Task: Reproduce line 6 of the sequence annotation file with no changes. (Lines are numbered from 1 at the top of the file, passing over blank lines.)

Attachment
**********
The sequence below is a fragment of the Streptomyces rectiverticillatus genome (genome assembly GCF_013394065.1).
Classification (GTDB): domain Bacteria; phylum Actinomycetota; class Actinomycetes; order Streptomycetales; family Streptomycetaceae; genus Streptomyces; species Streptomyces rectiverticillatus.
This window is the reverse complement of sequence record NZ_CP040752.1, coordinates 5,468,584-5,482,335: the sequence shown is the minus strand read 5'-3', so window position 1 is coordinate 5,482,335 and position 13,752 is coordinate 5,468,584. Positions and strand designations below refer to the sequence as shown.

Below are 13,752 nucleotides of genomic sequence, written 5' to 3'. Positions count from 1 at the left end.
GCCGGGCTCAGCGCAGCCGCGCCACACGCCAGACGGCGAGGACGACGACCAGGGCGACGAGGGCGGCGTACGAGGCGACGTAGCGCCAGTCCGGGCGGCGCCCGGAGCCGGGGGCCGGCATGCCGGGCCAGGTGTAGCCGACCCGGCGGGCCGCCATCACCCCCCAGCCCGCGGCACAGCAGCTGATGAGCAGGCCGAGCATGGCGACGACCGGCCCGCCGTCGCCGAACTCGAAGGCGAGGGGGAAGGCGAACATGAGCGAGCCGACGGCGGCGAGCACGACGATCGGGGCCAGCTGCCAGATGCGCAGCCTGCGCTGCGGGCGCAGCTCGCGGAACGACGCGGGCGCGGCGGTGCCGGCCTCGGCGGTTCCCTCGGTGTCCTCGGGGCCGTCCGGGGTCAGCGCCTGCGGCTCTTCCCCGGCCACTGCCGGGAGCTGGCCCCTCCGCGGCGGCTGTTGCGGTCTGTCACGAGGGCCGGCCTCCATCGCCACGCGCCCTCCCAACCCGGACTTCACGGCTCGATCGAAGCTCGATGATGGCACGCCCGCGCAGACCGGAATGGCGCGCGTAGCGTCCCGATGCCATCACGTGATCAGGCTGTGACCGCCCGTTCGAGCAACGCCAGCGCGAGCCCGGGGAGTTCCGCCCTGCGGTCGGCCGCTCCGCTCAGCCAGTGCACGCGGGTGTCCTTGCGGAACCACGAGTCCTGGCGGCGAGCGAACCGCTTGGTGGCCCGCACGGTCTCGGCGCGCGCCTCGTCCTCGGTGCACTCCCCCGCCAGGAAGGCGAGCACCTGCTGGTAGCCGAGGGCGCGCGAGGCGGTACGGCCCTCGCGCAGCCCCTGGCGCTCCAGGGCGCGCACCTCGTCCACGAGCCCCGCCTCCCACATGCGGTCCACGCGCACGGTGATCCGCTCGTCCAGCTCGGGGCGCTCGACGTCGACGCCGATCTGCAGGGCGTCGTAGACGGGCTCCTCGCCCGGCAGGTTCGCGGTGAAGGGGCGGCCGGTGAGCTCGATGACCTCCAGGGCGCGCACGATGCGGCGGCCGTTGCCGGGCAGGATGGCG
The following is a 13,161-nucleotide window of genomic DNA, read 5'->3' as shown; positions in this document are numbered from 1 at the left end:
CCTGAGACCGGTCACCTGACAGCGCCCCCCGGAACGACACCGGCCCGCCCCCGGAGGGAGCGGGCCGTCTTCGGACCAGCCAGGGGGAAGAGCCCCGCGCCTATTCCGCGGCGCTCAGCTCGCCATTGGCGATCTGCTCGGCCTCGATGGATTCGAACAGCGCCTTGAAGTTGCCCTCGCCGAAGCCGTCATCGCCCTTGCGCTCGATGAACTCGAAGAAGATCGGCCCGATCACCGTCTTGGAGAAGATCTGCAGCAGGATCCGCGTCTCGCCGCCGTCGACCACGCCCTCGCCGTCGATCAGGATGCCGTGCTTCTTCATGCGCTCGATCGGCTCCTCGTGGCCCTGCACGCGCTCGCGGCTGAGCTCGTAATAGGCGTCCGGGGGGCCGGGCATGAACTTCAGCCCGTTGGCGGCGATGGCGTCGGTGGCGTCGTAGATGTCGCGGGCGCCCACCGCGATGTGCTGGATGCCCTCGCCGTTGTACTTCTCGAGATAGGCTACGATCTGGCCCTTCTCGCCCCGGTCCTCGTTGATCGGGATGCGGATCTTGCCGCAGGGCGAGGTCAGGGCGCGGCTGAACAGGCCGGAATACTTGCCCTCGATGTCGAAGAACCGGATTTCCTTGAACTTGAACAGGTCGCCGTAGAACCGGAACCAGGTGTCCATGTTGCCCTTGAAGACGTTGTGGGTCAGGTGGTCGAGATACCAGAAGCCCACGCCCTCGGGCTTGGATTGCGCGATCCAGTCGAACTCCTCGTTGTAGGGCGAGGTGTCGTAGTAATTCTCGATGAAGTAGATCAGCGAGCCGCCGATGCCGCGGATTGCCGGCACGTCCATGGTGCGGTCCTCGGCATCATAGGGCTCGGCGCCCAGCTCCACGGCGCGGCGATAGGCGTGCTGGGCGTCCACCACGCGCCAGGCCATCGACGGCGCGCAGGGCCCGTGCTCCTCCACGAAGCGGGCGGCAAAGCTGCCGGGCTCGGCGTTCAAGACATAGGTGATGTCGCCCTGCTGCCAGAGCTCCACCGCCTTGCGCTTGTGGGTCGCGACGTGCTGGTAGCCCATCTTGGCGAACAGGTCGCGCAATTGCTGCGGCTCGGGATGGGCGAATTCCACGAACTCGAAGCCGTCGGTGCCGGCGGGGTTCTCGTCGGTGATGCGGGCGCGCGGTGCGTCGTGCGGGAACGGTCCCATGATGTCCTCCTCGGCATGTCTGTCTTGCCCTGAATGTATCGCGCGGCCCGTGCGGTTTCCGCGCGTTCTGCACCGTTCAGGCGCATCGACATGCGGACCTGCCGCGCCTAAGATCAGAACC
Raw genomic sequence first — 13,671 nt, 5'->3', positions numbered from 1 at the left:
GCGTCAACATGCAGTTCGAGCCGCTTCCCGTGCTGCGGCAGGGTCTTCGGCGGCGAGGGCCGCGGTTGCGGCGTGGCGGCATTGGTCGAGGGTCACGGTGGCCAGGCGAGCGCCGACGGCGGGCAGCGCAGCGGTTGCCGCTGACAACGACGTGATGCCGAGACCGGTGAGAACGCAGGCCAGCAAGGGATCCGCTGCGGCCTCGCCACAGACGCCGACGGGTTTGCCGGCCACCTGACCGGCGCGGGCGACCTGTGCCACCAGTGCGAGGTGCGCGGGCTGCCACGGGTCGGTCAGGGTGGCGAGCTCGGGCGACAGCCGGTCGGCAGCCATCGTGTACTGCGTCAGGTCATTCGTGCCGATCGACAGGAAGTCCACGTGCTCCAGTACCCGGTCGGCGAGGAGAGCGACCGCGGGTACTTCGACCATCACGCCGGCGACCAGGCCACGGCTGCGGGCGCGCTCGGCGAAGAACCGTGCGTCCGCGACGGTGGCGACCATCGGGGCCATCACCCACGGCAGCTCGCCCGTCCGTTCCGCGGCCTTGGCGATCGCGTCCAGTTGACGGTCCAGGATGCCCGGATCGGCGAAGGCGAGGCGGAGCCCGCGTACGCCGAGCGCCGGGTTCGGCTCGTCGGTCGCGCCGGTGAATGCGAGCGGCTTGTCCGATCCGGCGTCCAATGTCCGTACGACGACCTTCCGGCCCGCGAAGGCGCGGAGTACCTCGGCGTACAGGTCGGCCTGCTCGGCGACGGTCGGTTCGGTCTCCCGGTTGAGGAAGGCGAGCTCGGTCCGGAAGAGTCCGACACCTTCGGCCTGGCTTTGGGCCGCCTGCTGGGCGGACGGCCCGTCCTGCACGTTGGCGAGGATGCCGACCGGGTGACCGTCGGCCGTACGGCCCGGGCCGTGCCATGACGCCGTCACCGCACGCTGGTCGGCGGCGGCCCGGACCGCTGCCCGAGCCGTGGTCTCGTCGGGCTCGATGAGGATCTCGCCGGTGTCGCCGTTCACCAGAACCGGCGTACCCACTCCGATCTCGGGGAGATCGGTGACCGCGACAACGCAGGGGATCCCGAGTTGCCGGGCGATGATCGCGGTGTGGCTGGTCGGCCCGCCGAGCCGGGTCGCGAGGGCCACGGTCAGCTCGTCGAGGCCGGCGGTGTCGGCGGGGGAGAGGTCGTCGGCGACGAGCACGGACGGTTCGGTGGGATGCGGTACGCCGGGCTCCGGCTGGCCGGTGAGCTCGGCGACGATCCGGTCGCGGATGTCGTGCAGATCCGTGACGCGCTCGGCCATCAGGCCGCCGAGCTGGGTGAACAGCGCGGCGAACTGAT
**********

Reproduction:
The following is a 13,161-nucleotide window of genomic DNA, read 5'->3' as shown; positions in this document are numbered from 1 at the left end: